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  • The decision was taken "voluntarily," a GGT spokesperson said
  • The over-the-counter trading platform will stop services on Sept. 18
  • Users are expected to settle trades by Sept. 21 before all remaining accounts are closed by Sept. 30

A Genesis-owned crypto trading operation is winding up its services this month. Genesis Global Trading (GGT), owned by Barry Silbert's Digital Currency Group (DCG), has decided to close its over-the-counter trading platform on Sept. 18.

GGT said it has taken the decision "voluntarily" due to "business reasons." The move comes months after another DCG-affiliated company, Genesis Global Capital (GGC), filed for bankruptcy in January.

"This decision was made voluntarily and for business reasons," a Genesis spokesperson said Tuesday. "We are working closely with regulatory authorities to coordinate an orderly discontinuation of services."

The platform will stop services on Sept. 18 and users are expected to settle trades by Sept. 21, the company said. Customers were informed that all remaining accounts will be closed by the end of the month, reported CoinDesk.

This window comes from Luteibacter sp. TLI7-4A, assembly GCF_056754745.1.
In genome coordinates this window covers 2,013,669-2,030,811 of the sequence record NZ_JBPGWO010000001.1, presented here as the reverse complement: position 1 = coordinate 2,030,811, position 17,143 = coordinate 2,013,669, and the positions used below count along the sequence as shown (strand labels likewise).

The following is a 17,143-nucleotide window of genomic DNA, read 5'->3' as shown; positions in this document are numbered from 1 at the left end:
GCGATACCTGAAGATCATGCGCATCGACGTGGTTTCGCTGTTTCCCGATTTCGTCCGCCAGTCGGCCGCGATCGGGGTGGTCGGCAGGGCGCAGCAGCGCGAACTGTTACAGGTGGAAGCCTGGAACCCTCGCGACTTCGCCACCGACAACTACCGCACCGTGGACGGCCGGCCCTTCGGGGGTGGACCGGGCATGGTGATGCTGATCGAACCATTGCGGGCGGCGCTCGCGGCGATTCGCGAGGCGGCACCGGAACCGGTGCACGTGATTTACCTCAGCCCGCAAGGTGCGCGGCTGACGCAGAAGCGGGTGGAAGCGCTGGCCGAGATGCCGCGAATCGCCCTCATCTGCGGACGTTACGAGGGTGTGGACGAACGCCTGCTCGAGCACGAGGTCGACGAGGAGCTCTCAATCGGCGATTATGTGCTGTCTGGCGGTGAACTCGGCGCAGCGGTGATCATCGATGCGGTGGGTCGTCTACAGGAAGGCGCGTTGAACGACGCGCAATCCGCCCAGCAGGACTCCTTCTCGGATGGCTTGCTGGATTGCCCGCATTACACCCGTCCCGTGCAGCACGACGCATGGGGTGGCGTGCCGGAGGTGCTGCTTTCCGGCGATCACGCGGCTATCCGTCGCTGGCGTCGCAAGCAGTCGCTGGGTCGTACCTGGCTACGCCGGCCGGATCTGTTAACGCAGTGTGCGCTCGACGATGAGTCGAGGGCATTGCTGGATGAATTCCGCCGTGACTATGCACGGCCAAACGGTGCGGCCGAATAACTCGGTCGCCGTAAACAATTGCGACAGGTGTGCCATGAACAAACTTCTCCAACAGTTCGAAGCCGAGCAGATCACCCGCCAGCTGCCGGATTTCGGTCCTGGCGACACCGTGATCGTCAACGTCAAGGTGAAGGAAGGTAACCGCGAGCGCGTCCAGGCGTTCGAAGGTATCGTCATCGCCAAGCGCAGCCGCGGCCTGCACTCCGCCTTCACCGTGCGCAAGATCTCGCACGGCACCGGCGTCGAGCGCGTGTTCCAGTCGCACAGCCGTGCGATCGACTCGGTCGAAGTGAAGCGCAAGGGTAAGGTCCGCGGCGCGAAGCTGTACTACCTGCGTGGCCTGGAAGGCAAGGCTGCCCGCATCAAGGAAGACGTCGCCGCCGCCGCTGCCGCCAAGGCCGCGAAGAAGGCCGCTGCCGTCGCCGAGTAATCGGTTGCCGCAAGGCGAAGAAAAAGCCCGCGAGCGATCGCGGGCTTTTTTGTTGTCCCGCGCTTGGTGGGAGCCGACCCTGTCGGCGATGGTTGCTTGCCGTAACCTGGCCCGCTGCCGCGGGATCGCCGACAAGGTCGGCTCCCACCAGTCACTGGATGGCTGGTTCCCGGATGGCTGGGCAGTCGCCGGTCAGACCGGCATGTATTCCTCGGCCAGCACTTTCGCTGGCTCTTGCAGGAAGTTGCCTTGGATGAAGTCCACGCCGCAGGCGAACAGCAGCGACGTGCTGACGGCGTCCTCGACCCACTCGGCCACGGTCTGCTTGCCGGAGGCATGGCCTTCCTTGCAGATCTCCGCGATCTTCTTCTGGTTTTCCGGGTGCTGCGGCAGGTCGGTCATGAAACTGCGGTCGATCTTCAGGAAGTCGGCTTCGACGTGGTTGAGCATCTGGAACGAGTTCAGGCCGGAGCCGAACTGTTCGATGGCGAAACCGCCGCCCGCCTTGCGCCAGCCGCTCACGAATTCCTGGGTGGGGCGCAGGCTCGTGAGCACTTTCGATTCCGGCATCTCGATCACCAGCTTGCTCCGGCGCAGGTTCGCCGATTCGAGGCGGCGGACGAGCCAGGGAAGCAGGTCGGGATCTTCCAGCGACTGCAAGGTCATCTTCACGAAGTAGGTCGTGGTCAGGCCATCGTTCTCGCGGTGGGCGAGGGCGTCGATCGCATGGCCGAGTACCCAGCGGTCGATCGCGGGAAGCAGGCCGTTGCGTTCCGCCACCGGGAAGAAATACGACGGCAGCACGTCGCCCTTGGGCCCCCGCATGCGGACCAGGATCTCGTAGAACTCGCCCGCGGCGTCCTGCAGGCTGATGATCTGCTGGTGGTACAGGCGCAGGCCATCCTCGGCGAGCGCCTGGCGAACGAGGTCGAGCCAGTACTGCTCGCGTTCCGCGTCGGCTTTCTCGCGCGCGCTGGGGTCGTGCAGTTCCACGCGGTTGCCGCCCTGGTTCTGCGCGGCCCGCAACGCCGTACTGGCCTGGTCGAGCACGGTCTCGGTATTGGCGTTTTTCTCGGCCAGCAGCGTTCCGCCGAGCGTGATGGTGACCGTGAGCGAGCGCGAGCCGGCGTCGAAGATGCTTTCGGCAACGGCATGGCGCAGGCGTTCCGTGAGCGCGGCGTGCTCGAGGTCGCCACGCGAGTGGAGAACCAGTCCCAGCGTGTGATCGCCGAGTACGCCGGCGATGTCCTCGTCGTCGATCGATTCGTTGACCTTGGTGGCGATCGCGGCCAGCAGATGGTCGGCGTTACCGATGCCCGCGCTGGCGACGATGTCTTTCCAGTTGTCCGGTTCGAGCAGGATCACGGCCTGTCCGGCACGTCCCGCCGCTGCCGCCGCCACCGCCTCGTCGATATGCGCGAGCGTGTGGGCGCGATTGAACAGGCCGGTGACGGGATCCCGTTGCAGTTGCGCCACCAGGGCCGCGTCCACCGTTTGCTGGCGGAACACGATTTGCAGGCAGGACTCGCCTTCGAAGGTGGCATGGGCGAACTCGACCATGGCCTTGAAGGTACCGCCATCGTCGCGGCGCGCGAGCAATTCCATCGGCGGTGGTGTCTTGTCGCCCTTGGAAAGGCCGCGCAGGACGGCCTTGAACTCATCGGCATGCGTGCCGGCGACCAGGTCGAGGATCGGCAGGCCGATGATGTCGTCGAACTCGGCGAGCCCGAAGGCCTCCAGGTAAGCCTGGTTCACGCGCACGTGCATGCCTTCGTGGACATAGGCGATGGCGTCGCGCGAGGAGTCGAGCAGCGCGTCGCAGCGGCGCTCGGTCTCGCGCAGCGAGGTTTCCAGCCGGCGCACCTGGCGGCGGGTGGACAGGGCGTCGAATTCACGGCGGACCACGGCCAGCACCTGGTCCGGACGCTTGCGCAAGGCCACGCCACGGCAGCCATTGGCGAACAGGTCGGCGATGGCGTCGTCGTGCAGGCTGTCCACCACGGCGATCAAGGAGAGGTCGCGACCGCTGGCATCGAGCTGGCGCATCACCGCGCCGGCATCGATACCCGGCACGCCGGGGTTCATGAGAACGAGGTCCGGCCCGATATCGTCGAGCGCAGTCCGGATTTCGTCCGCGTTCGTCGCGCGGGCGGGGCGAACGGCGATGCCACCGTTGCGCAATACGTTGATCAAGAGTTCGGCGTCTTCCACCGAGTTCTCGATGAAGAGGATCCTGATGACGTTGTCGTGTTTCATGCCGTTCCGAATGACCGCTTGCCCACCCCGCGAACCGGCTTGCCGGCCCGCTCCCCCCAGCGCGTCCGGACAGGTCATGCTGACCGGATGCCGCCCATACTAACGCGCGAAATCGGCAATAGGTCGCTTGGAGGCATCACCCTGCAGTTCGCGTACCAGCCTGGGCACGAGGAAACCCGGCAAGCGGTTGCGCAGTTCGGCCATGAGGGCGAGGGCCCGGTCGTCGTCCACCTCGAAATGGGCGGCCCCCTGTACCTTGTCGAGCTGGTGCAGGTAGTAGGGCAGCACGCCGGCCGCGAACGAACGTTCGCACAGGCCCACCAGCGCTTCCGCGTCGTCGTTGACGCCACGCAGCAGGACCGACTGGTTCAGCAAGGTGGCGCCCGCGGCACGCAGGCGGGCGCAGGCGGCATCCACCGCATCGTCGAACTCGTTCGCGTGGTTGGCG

The company noted that its spot and derivatives trading services through GGC International would continue to operate.

GGT began trading in 2013 and its spot business reportedly saw more than $116.5 billion in assets being traded. Over 1,000 institutional trading parties were involved in the trade of more than 100 digital currencies.

The company held $14.6 billion in active loans during its peak performance in March 2022, according to the Block's data dashboard. However, the figures plummeted by 80.8% within months.

Last September, the active loans held by GGT fell to $2.8 billion, and the company stopped originating new loans by November.

The U.S. Securities and Exchange Commission (SEC) charged GGT's parent company, Genesis Global Capital, with offering unregistered securities through its Earn program. Genesis Global Capital filed for Chapter 11 bankruptcy about a week later on Jan. 19.

The company had laid off 30% of its staff in the lead-up to the bankruptcy filing. It also suffered losses due to the collapse of crypto exchange FTX and blamed the fall of Three Arrows Capital for halting withdrawals in November.